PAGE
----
Aggression anywhere in Europe is of concern to NATO.
Pressures on the rest of Europe would be greatly intensified.
An increased threat to Yugoslavia and, by extension, to the NATO southern and southeastern flanks would be posed.

Conclusion: These are important concerns. While eschewing military intervention, NATO should remain vigilant and weigh extremely carefully responses and reactions open to it to forestall a further deterioration in matters affecting European security and stability.

3. The US Concern:

Increasingly independent foreign policy moves by Romania since 1964 have coincided with our more substantial post-war efforts to improve our relations with the USSR and Eastern Europe. The gradual improvement in our relations with the Romanians has been a solid plus in our Eastern European policy. It cannot be forgotten, however, that we have no commitment to the Romanian communist leadership which has not hesitated to use repressive measures to control the population. Against this background, our concern over a Soviet invasion falls into these categories:

The remnants of hope for East-West détente which still existed following the Czechoslovak invasion would be further damaged by a second invasion.
The possibility of implementing the non-proliferation treaty or of opening new business in related fields would be substantially deferred.
A second invasion would further inhibit the bridge-building policy, at least in the foreseeable future. It would be extremely difficult to engage in “normal” economic, cultural or scientific exchanges with the Soviets or with regimes which had either collaborated in a Soviet invasion of a second Eastern European country or were themselves under increasingly inhibiting Soviet control.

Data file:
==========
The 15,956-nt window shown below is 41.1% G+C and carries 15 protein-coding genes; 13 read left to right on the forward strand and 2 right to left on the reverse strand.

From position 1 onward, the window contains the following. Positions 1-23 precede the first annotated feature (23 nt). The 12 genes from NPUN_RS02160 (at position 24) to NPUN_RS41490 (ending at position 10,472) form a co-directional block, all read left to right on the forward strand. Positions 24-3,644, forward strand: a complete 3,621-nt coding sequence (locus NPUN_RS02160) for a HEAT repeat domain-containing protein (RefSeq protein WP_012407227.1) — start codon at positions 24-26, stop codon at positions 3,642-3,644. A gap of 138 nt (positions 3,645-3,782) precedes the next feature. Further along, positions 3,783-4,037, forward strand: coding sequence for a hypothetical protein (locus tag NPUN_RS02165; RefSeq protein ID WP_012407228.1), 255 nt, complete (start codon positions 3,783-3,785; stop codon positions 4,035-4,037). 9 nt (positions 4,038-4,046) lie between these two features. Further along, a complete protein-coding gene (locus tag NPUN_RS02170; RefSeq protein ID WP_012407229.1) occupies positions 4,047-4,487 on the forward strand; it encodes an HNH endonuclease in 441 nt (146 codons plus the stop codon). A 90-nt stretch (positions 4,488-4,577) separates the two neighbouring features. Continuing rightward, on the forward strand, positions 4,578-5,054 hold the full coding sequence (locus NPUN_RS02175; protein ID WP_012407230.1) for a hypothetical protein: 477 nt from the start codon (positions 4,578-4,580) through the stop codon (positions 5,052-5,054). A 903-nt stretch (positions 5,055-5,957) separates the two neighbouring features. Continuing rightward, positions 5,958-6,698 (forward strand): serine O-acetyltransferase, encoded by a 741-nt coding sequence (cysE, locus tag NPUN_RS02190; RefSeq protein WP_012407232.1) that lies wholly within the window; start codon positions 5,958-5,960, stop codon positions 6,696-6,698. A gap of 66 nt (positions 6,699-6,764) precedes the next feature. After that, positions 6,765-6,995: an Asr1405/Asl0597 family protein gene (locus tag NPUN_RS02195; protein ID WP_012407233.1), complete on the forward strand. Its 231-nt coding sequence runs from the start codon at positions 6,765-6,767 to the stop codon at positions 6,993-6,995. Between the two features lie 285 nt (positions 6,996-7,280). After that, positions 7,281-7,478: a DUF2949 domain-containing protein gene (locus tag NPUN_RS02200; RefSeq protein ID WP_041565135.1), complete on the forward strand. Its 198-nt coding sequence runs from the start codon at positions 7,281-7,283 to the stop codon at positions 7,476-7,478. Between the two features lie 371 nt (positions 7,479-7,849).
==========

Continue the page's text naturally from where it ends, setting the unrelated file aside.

A more direct and immediate threat of an invasion of Yugoslavia than now exists would have been created.

[Page 85]

4. US Action Objectives:

Our dominant objective must be to forestall further aggression. We could at least partially achieve this if we were disposed to use military means. This course is impracticable for the following reasons:

If NATO were to act militarily, this could trigger World War III since it would involve us in a direct military confrontation with the Soviet Union in an area where we have no security commitment and in which the Soviet Union considers its interests paramount.
Even if military intervention by NATO were considered desirable or necessary, it is doubtful that sufficient ground forces could be brought to bear soon enough to affect the complete takeover of Romania by Soviet and Warsaw Pact forces.
Public opinion would perhaps have a difficult time believing that the security of the West should be endangered to save a communist regime which has not been above using Stalinist methods against its population. In the mind of the public, the Czechoslovak experiment to evolve a more democratic and humane form of socialism would have been more worthy of fighting to save than the Romanian nationalist form of communism.
Unlike Yugoslavia, there has been no precedent for tangibly supporting Romania’s independence and integrity by means of significant military aid and economic assistance.

5. Our Options:

Although military intervention is inadvisable, this should not foreclose considerable US, NATO, and UN activity in other areas. The President’s August 30 speech8 and the Secretary’s three meetings with Ambassador Dobrynin (August 23, 30 and 31)9 all conveyed a message of deep US concern over the possibility of a Soviet invasion.

As a general proposition, we should (a) assume an escalated national posture of moral outrage, (b) cease all but the most urgent bilateral contacts with the aggressor powers, (c) consult urgently with our NATO allies, (d) have recourse to the Security Council, and (e) consider carefully types of assistance which could conceivably be of some help should the Romanians in fact put up a stiff resistance.

6. Contingencies and Responses: